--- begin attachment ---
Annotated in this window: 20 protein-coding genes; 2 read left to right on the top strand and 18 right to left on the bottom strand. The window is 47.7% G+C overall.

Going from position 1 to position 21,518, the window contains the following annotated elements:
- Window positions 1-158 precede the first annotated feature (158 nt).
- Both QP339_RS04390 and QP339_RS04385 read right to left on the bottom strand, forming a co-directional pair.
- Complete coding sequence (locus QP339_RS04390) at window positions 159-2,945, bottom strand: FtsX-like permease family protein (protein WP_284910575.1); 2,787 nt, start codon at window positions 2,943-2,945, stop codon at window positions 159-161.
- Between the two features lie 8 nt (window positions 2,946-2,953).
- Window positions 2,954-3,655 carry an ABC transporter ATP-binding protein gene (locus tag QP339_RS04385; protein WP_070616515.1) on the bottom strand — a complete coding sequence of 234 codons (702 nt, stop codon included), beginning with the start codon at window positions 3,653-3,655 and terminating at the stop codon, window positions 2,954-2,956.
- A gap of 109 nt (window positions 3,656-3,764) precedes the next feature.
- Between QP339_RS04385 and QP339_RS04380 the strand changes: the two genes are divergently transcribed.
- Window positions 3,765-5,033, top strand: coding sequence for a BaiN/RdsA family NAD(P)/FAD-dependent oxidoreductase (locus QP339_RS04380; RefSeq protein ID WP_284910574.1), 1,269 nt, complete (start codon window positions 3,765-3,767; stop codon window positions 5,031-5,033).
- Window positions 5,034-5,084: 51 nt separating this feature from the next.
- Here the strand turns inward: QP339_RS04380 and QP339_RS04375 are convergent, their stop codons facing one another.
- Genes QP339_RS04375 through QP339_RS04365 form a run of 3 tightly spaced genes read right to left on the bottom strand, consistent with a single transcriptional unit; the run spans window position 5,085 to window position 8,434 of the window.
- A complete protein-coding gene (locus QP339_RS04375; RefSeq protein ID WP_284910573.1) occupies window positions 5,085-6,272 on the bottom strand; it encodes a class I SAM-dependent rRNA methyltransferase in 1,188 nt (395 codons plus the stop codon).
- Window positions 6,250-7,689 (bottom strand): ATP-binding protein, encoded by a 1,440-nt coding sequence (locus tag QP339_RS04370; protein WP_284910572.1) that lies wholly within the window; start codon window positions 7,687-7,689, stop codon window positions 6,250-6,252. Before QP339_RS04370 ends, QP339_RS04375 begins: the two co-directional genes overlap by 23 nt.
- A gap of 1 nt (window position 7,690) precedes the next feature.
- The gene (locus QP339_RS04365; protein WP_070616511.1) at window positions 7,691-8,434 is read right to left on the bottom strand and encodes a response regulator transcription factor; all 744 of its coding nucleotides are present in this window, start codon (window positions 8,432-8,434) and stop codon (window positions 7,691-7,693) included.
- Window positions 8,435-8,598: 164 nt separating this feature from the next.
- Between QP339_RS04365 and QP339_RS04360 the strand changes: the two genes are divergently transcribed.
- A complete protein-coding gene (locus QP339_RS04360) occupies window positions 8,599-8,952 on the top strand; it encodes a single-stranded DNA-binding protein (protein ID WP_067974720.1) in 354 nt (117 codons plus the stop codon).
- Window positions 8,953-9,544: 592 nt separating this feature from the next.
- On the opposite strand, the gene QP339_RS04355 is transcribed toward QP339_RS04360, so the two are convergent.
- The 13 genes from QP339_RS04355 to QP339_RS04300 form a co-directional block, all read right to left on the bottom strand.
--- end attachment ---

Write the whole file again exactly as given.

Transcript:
Annotated in this window: 20 protein-coding genes; 2 read left to right on the top strand and 18 right to left on the bottom strand. The window is 47.7% G+C overall.

Going from position 1 to position 21,518, the window contains the following annotated elements:
- Window positions 1-158 precede the first annotated feature (158 nt).
- Both QP339_RS04390 and QP339_RS04385 read right to left on the bottom strand, forming a co-directional pair.
- Complete coding sequence (locus QP339_RS04390) at window positions 159-2,945, bottom strand: FtsX-like permease family protein (protein WP_284910575.1); 2,787 nt, start codon at window positions 2,943-2,945, stop codon at window positions 159-161.
- Between the two features lie 8 nt (window positions 2,946-2,953).
- Window positions 2,954-3,655 carry an ABC transporter ATP-binding protein gene (locus tag QP339_RS04385; protein WP_070616515.1) on the bottom strand — a complete coding sequence of 234 codons (702 nt, stop codon included), beginning with the start codon at window positions 3,653-3,655 and terminating at the stop codon, window positions 2,954-2,956.
- A gap of 109 nt (window positions 3,656-3,764) precedes the next feature.
- Between QP339_RS04385 and QP339_RS04380 the strand changes: the two genes are divergently transcribed.
- Window positions 3,765-5,033, top strand: coding sequence for a BaiN/RdsA family NAD(P)/FAD-dependent oxidoreductase (locus QP339_RS04380; RefSeq protein ID WP_284910574.1), 1,269 nt, complete (start codon window positions 3,765-3,767; stop codon window positions 5,031-5,033).
- Window positions 5,034-5,084: 51 nt separating this feature from the next.
- Here the strand turns inward: QP339_RS04380 and QP339_RS04375 are convergent, their stop codons facing one another.
- Genes QP339_RS04375 through QP339_RS04365 form a run of 3 tightly spaced genes read right to left on the bottom strand, consistent with a single transcriptional unit; the run spans window position 5,085 to window position 8,434 of the window.
- A complete protein-coding gene (locus QP339_RS04375; RefSeq protein ID WP_284910573.1) occupies window positions 5,085-6,272 on the bottom strand; it encodes a class I SAM-dependent rRNA methyltransferase in 1,188 nt (395 codons plus the stop codon).
- Window positions 6,250-7,689 (bottom strand): ATP-binding protein, encoded by a 1,440-nt coding sequence (locus tag QP339_RS04370; protein WP_284910572.1) that lies wholly within the window; start codon window positions 7,687-7,689, stop codon window positions 6,250-6,252. Before QP339_RS04370 ends, QP339_RS04375 begins: the two co-directional genes overlap by 23 nt.
- A gap of 1 nt (window position 7,690) precedes the next feature.
- The gene (locus QP339_RS04365; protein WP_070616511.1) at window positions 7,691-8,434 is read right to left on the bottom strand and encodes a response regulator transcription factor; all 744 of its coding nucleotides are present in this window, start codon (window positions 8,432-8,434) and stop codon (window positions 7,691-7,693) included.
- Window positions 8,435-8,598: 164 nt separating this feature from the next.
- Between QP339_RS04365 and QP339_RS04360 the strand changes: the two genes are divergently transcribed.
- A complete protein-coding gene (locus QP339_RS04360) occupies window positions 8,599-8,952 on the top strand; it encodes a single-stranded DNA-binding protein (protein ID WP_067974720.1) in 354 nt (117 codons plus the stop codon).
- Window positions 8,953-9,544: 592 nt separating this feature from the next.
- On the opposite strand, the gene QP339_RS04355 is transcribed toward QP339_RS04360, so the two are convergent.
- The 13 genes from QP339_RS04355 to QP339_RS04300 form a co-directional block, all read right to left on the bottom strand.